L: Were any of them outraged?
S: No, if you ever saw the reviews of that, yeah, why are they exposing us to these nuts? I’ve no explanation, I don’t know, somebody said we’re gonna play a psychiatrist convention. I said, “Is that the best we can do?” Now I’m willing to try it but no predictions.
L: Did Lou and John think it was funny?
S: Yeah, we thought it was funny once we were there. Next question.
L: Did Lou talk to you about his background, that he was…troubled kinda ..
S: Yeah, I knew from the beginning, but you can see his parents’ point of view. They would like a nice Jewish boy. Instead, they have this R & B freak and doo wop devotee. To really be into rock & roll was a radical statement in the Fifties, yknow not just do lip service, but to actually to really listen to the stuff obsessively and then try to play it and wanna be in bands and all that, that’s a big leap and..
L: Really it was that ..
S: Yeah, it was associated with all the disagreeable things, like sin and drinking and just a weird lifestyle. There’s something sort of vaguely sordid about being even a respectable musician and well they’re sort of rootless and they travel around a lot, they kind of maybe liked you learning the latest dance to be like everybody else, but they didn’t like you holed up in bedrooms, listening to black stations and making weird guitar noises when your homework was not done…
L: Because there were black people involved?
S: Yeah, I’m sure there’s a racial element in there too. You know, you’re not listening to Pat Boone, you’re listening to something worse, ha, ha, ha! Radio was exciting in the old days but when you go cranking around the dial, AM travels a long, long way and yeah so late at night especially you could drag in these stations from long, long ways off, and all these weird gospel shows, you didn’t even know where they were coming from and so that was great, I mean you can’t do that in FM, right now you’re just stuck with whatever, some computer preprograms and they play, except for a few stations, DST I listen to and, yeah the Woodstock station and they seemed to play pretty much what they want, college stations used to..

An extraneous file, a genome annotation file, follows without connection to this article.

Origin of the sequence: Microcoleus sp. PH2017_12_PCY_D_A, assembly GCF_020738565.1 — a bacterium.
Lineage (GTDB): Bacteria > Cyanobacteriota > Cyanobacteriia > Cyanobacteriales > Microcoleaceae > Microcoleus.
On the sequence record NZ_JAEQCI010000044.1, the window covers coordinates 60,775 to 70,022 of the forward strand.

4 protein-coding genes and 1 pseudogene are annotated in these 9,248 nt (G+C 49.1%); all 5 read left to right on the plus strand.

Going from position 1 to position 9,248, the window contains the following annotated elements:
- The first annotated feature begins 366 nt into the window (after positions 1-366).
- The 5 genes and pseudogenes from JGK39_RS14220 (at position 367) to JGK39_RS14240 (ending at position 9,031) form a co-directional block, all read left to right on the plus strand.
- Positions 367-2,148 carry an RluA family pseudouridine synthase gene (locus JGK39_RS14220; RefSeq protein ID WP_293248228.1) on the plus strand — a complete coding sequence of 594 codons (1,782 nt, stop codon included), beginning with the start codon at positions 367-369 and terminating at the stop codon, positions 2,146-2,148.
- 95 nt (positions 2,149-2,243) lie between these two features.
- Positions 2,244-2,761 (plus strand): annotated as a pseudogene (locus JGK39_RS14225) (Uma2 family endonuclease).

L: No, I mean the signal.
S: Yeah. You can’t do anything listening to FM like you used to be able to on AM. Now you go halfway across the country with ease, these things that come in great, then they’d fade out and usually in the best part of some great song but you were definitely making a serious statement if you wanted to be a rock person. To be a folk singer, that was OK, at least that was, that had a sort of a collegiate feel to it but not some greaser, no account.
L: Was Lou bitter about the shock treatment?
S: I don’t know. You should ask Lou. I think it’s not something anybody would want to experience.
L: Did he not want to talk about it?
S: Well, he just said that it’d happened, and it gave him a sort of weird relationship to electricity in general but yeah, he didn’t like it.
L: Was he afraid of electricity?
S: No, he was not afraid of it but he has been wary of it, no, he certainly didn’t like it, but it gave him a Holden Caulfield connection, sort of. I guess Holden didn’t actually get shocked, at least he was inside resting up. Have you talked to Lou?
S: Do you plan to?
L: Yes. Everyone.
S: Have you set it up?